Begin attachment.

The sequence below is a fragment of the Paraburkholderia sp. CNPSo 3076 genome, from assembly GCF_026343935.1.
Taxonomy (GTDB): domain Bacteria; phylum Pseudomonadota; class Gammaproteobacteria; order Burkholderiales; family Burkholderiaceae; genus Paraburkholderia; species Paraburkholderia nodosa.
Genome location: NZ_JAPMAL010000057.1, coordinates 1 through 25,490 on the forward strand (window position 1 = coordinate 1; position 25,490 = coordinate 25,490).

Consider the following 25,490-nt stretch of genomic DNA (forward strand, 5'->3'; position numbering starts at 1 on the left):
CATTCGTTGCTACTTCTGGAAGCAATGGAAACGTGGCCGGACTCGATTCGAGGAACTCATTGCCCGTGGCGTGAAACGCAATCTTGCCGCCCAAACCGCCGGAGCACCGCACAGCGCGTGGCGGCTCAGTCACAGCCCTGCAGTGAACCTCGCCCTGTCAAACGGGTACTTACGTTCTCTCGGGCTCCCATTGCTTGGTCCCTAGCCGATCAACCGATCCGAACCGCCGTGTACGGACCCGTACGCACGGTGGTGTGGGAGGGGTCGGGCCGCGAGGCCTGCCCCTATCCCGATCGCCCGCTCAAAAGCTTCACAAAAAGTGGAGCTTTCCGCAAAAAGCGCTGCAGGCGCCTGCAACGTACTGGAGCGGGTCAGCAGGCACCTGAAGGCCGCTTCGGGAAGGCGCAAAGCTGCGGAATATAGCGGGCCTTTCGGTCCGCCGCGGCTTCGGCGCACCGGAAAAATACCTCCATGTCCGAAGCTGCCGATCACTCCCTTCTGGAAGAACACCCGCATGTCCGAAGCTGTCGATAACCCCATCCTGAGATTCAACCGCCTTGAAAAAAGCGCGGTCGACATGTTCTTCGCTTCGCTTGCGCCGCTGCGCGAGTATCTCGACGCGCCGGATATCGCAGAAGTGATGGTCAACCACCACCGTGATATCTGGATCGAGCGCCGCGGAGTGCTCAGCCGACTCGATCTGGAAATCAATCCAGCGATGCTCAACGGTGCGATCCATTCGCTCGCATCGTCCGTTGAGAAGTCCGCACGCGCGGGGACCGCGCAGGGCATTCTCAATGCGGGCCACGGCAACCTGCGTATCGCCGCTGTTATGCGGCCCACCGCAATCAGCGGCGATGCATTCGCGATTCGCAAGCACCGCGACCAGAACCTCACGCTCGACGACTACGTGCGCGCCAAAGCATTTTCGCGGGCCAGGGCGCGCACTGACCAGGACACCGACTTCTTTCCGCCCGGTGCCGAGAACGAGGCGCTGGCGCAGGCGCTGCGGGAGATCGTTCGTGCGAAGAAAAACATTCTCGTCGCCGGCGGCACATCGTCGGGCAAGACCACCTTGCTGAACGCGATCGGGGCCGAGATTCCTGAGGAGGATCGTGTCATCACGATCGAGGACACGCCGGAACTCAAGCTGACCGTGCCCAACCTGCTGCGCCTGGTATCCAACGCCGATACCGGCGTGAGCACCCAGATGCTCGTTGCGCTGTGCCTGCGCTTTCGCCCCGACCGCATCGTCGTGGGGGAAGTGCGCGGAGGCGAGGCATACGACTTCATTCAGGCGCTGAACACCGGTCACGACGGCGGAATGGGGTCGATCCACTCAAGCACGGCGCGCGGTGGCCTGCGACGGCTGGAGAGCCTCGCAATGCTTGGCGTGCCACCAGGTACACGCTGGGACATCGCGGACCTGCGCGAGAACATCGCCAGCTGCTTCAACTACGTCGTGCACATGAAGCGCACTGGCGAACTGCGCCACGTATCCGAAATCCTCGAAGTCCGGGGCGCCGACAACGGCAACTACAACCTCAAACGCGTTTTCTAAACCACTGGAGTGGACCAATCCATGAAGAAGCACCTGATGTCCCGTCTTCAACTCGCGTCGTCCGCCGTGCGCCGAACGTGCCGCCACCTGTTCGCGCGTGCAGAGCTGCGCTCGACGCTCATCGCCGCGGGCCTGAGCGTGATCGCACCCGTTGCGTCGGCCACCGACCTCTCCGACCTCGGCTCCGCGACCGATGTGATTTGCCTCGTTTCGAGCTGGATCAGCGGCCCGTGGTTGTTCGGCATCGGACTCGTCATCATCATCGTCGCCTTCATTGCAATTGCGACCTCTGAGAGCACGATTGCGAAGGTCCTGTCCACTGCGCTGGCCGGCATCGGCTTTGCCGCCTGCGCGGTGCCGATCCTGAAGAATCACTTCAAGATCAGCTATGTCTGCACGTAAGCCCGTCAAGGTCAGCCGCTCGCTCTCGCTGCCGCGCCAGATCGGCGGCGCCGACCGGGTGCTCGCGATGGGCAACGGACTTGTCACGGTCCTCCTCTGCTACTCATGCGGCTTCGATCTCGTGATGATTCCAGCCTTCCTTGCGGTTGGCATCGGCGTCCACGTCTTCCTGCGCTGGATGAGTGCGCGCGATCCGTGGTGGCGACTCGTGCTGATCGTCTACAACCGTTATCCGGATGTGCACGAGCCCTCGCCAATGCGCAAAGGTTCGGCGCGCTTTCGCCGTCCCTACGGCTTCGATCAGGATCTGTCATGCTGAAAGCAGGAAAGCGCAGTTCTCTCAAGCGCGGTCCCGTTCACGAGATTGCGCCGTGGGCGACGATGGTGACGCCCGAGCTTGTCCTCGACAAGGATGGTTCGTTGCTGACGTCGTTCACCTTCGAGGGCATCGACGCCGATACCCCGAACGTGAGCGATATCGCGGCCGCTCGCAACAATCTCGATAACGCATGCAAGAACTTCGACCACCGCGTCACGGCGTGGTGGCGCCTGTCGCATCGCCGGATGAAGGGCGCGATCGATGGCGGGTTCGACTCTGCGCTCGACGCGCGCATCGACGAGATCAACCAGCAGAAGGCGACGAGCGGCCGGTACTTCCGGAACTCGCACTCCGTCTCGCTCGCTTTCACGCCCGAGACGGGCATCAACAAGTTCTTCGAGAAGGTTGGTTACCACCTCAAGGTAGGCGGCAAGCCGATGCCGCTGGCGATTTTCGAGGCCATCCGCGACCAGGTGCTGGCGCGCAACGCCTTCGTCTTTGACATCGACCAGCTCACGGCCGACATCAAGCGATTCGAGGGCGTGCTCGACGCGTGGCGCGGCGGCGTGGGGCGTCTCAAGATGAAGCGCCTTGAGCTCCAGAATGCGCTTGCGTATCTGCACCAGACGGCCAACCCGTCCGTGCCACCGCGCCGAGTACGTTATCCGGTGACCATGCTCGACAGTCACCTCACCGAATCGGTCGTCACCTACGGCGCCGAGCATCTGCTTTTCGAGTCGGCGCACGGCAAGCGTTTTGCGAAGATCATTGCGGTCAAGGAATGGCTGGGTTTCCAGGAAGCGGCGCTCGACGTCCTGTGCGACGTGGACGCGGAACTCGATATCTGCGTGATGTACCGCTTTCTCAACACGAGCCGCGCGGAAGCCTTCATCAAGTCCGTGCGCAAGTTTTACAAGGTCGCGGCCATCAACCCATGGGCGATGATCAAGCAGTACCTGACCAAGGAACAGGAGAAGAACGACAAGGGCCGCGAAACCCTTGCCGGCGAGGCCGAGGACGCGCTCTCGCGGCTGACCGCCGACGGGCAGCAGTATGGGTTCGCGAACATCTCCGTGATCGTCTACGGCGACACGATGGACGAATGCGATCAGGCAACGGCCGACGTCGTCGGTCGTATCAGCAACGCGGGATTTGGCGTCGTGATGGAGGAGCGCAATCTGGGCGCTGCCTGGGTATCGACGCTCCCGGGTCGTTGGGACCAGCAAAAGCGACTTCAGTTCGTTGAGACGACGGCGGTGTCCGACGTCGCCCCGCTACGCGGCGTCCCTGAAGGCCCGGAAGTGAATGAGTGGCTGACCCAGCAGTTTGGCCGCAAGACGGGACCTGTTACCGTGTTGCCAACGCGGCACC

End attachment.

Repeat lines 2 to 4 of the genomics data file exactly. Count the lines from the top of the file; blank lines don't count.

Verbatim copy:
Taxonomy (GTDB): domain Bacteria; phylum Pseudomonadota; class Gammaproteobacteria; order Burkholderiales; family Burkholderiaceae; genus Paraburkholderia; species Paraburkholderia nodosa.
Genome location: NZ_JAPMAL010000057.1, coordinates 1 through 25,490 on the forward strand (window position 1 = coordinate 1; position 25,490 = coordinate 25,490).

Consider the following 25,490-nt stretch of genomic DNA (forward strand, 5'->3'; position numbering starts at 1 on the left):